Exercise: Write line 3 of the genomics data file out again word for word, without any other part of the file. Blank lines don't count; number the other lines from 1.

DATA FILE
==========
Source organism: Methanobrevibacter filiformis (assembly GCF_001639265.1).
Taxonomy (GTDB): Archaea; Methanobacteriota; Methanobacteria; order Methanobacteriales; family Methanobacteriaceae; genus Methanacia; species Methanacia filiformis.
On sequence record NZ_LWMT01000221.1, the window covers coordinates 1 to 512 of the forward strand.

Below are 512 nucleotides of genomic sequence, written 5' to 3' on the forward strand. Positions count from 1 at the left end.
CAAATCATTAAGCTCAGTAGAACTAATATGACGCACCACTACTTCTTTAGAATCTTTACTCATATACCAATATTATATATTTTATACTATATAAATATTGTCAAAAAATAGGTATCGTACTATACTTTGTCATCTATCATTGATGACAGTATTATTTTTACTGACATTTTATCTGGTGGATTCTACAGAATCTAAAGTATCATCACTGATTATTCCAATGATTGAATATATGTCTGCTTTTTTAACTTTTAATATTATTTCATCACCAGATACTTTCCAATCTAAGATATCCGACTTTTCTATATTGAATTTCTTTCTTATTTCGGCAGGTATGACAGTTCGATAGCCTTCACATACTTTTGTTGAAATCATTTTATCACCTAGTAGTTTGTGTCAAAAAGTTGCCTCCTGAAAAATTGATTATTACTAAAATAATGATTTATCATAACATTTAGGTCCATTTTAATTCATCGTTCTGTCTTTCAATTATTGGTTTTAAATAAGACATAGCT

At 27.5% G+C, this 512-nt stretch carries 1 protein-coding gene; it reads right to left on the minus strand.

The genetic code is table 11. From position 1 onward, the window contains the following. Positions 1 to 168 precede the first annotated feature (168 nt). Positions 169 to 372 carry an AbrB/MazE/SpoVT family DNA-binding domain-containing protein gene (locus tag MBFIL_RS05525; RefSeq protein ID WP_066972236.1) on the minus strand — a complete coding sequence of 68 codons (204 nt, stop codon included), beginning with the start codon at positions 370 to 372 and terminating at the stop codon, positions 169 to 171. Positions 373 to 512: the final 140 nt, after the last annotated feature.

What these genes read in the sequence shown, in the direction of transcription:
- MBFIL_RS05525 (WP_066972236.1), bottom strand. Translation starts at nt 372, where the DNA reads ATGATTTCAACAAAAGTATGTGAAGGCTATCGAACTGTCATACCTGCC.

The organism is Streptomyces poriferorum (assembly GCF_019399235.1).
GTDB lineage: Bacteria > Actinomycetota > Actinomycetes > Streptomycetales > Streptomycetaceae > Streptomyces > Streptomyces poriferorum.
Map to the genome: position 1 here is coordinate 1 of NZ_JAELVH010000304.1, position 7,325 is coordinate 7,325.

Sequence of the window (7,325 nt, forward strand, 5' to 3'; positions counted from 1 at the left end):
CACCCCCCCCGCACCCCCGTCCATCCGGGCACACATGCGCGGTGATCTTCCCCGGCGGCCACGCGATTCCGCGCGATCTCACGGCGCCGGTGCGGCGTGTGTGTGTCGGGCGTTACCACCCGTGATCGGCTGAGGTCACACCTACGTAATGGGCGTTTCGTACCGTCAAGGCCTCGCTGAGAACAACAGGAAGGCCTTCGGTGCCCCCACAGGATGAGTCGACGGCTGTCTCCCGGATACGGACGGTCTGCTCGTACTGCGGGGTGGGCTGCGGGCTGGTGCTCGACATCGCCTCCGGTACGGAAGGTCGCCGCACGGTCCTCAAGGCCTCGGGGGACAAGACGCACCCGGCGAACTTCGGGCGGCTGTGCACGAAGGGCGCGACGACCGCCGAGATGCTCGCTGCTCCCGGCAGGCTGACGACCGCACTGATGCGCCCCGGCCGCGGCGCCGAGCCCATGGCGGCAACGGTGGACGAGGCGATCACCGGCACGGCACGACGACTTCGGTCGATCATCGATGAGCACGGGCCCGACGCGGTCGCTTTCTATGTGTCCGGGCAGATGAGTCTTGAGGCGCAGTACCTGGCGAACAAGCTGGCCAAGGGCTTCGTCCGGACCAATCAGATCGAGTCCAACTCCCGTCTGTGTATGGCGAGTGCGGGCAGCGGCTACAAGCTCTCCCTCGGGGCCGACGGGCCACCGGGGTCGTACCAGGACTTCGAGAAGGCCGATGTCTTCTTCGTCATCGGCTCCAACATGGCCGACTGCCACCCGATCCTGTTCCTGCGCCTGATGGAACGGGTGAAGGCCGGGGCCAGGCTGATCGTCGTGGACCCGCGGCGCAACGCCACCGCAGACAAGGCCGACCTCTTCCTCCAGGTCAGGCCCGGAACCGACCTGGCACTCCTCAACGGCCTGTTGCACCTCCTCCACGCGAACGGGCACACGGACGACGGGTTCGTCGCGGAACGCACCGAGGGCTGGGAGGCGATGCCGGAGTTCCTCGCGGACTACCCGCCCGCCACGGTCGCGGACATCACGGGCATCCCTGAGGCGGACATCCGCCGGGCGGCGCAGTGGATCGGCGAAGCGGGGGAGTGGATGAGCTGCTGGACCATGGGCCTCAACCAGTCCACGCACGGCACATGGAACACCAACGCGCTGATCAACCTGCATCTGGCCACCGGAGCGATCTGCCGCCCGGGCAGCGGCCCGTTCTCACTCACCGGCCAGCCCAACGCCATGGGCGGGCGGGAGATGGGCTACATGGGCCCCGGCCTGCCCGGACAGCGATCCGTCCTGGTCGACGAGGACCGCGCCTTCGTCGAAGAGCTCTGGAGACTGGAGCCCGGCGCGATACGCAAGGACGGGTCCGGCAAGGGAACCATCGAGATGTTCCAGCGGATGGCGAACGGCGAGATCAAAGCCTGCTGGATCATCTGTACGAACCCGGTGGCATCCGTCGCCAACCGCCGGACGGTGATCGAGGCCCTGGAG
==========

On sequence record NZ_LWMT01000221.1, the window covers coordinates 1 to 512 of the forward strand.